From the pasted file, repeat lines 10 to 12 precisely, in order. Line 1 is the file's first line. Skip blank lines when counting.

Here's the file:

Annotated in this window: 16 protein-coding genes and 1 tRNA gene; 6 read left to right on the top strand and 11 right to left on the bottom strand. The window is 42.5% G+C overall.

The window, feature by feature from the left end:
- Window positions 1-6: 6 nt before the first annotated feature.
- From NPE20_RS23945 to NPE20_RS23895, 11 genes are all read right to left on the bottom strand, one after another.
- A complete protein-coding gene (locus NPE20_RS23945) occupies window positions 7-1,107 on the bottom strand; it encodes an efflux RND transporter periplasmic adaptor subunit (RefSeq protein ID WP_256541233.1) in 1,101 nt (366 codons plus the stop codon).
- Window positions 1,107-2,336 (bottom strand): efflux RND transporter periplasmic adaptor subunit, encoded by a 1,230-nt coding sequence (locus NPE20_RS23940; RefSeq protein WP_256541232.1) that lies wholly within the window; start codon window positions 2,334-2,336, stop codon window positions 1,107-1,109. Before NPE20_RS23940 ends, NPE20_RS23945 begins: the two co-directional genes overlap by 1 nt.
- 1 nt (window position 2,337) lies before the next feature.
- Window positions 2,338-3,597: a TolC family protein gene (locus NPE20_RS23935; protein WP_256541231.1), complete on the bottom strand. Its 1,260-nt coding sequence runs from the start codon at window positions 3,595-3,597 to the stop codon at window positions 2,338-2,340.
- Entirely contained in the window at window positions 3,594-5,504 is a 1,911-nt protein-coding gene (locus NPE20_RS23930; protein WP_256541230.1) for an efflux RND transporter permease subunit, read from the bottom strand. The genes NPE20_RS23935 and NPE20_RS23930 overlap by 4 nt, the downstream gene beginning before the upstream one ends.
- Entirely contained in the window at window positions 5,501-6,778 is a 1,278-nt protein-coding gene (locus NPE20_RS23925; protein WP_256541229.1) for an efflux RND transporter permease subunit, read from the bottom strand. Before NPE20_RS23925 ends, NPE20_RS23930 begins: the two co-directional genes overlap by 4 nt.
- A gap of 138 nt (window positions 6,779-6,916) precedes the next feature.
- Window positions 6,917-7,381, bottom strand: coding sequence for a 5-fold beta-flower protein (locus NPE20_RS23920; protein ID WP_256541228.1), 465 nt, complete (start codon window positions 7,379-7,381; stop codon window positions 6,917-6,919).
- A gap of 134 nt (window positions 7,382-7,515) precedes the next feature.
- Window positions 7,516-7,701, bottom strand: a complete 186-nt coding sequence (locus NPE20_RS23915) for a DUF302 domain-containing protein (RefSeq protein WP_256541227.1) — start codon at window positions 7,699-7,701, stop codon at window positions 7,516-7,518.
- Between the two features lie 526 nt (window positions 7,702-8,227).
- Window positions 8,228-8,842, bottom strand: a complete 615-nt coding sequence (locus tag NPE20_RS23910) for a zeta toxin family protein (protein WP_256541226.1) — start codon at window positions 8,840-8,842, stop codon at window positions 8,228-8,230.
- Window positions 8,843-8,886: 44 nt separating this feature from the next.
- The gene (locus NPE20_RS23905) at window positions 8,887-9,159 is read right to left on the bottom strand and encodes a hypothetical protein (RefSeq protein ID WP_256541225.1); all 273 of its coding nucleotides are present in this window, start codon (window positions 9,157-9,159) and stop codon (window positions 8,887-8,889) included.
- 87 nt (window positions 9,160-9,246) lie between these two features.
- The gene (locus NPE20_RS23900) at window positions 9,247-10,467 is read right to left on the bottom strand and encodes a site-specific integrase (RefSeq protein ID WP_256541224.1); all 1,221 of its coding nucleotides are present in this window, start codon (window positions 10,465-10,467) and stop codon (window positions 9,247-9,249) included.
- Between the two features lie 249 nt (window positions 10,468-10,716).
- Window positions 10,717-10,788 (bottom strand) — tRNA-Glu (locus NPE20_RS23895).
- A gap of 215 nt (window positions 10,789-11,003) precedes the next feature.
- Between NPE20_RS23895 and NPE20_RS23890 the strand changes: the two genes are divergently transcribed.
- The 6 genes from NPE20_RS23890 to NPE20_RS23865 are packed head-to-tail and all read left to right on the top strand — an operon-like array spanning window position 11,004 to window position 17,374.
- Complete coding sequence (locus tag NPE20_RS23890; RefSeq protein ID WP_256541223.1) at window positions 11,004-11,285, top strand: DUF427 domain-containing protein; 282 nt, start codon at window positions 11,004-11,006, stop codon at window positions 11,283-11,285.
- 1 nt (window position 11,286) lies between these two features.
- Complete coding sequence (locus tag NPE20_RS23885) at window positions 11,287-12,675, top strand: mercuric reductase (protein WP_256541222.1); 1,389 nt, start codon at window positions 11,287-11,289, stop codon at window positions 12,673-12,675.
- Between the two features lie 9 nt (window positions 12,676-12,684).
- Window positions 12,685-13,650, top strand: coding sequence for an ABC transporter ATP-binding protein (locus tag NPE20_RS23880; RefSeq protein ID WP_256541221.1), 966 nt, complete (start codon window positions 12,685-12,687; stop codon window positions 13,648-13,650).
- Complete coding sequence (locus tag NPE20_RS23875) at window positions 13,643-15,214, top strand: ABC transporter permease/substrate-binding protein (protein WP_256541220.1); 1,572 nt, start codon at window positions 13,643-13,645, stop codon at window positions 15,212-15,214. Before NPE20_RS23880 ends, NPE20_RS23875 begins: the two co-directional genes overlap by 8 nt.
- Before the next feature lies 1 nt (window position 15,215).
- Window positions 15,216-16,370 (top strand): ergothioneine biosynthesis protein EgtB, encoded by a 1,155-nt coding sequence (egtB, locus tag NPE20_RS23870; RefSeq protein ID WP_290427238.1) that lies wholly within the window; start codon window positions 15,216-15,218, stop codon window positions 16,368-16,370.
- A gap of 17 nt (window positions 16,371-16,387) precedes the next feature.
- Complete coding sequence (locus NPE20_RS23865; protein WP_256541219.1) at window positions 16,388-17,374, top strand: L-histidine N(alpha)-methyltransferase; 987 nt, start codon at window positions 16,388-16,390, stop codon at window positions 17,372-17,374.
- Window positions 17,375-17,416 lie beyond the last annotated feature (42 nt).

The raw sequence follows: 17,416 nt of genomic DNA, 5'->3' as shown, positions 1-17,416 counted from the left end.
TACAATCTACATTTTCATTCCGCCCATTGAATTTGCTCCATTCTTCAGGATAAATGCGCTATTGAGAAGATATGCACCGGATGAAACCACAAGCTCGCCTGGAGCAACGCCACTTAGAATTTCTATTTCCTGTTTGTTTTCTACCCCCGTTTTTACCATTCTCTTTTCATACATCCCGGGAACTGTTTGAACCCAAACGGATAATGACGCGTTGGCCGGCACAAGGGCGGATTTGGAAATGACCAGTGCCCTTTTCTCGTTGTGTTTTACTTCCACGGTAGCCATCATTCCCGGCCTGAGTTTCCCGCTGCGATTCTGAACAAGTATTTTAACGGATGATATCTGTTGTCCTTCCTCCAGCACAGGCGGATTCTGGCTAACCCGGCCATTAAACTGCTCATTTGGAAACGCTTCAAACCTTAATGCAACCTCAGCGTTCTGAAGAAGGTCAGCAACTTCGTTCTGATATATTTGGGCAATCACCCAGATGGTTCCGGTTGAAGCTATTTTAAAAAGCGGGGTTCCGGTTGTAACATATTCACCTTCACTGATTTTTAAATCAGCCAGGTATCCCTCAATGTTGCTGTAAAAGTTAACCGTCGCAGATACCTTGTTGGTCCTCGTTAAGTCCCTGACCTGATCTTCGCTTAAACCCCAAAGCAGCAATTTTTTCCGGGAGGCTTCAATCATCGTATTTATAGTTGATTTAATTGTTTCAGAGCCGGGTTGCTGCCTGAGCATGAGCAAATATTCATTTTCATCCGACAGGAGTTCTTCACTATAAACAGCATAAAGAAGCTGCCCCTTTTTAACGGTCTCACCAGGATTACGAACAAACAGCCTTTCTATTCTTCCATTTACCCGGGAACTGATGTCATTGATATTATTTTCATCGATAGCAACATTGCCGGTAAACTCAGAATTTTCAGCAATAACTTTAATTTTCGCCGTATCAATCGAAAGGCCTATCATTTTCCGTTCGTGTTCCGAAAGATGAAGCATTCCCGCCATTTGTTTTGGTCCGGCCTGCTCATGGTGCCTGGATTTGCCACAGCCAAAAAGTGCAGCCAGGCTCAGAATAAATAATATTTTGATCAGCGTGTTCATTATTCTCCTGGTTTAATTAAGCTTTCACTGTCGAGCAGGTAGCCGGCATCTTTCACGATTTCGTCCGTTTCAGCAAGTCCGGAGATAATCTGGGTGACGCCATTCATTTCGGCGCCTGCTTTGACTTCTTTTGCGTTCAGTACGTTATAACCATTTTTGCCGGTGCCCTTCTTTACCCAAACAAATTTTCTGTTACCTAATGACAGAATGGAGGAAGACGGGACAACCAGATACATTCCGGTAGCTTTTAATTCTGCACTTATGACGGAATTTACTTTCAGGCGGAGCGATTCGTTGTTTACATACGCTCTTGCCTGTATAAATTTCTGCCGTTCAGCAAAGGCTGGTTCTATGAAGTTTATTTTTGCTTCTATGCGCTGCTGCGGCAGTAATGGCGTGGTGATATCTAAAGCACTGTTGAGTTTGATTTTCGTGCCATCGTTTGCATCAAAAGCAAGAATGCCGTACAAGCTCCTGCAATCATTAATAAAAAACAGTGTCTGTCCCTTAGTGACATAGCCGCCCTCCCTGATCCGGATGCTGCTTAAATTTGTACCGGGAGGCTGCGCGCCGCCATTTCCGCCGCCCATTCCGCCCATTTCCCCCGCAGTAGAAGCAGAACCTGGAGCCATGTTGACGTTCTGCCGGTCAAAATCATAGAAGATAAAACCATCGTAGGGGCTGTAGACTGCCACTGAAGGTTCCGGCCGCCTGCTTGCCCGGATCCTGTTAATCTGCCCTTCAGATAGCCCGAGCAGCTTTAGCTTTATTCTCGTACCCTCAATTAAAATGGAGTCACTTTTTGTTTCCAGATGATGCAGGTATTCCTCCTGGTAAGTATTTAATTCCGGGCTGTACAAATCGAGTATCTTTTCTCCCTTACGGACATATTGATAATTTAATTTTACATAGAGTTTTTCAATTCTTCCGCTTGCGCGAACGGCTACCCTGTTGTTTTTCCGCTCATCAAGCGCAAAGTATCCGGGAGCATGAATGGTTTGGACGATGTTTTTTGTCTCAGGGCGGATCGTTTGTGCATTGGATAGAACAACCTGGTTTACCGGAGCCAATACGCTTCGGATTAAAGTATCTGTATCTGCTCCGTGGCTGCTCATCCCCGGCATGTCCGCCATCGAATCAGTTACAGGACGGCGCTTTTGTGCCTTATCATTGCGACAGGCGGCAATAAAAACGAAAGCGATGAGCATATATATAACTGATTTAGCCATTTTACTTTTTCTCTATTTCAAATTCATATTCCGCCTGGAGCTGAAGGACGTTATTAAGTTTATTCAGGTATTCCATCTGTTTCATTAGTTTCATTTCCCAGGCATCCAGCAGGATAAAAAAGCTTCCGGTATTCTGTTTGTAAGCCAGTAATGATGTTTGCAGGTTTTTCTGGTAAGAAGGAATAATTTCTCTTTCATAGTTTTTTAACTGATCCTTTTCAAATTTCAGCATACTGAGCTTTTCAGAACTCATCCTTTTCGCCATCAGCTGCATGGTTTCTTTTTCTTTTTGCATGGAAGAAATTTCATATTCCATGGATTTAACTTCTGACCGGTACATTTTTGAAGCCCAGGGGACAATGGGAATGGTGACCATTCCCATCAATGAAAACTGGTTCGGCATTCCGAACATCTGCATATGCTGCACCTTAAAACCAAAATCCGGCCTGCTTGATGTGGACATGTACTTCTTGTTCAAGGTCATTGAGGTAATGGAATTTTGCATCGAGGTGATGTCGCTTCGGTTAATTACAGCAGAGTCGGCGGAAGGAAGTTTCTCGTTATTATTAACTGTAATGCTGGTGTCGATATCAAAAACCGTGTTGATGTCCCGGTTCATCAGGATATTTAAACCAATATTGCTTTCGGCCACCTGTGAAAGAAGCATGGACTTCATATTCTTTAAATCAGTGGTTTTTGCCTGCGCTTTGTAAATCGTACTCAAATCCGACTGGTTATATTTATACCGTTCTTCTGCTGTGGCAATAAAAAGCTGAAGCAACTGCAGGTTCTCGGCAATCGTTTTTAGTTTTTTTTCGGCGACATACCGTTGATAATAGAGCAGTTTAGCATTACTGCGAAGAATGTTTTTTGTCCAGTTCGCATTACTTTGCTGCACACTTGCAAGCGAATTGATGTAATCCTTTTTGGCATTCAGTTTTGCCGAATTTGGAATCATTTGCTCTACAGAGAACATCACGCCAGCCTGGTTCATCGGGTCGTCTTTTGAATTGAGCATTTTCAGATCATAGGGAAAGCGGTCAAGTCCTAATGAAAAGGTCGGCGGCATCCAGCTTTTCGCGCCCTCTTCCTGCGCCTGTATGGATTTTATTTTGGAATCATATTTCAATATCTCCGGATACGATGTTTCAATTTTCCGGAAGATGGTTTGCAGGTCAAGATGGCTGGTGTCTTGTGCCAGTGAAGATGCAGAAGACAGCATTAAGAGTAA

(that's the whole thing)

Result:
- Entirely contained in the window at window positions 5,501-6,778 is a 1,278-nt protein-coding gene (locus NPE20_RS23925; protein WP_256541229.1) for an efflux RND transporter permease subunit, read from the bottom strand. Before NPE20_RS23925 ends, NPE20_RS23930 begins: the two co-directional genes overlap by 4 nt.
- A gap of 138 nt (window positions 6,779-6,916) precedes the next feature.
- Window positions 6,917-7,381, bottom strand: coding sequence for a 5-fold beta-flower protein (locus NPE20_RS23920; protein ID WP_256541228.1), 465 nt, complete (start codon window positions 7,379-7,381; stop codon window positions 6,917-6,919).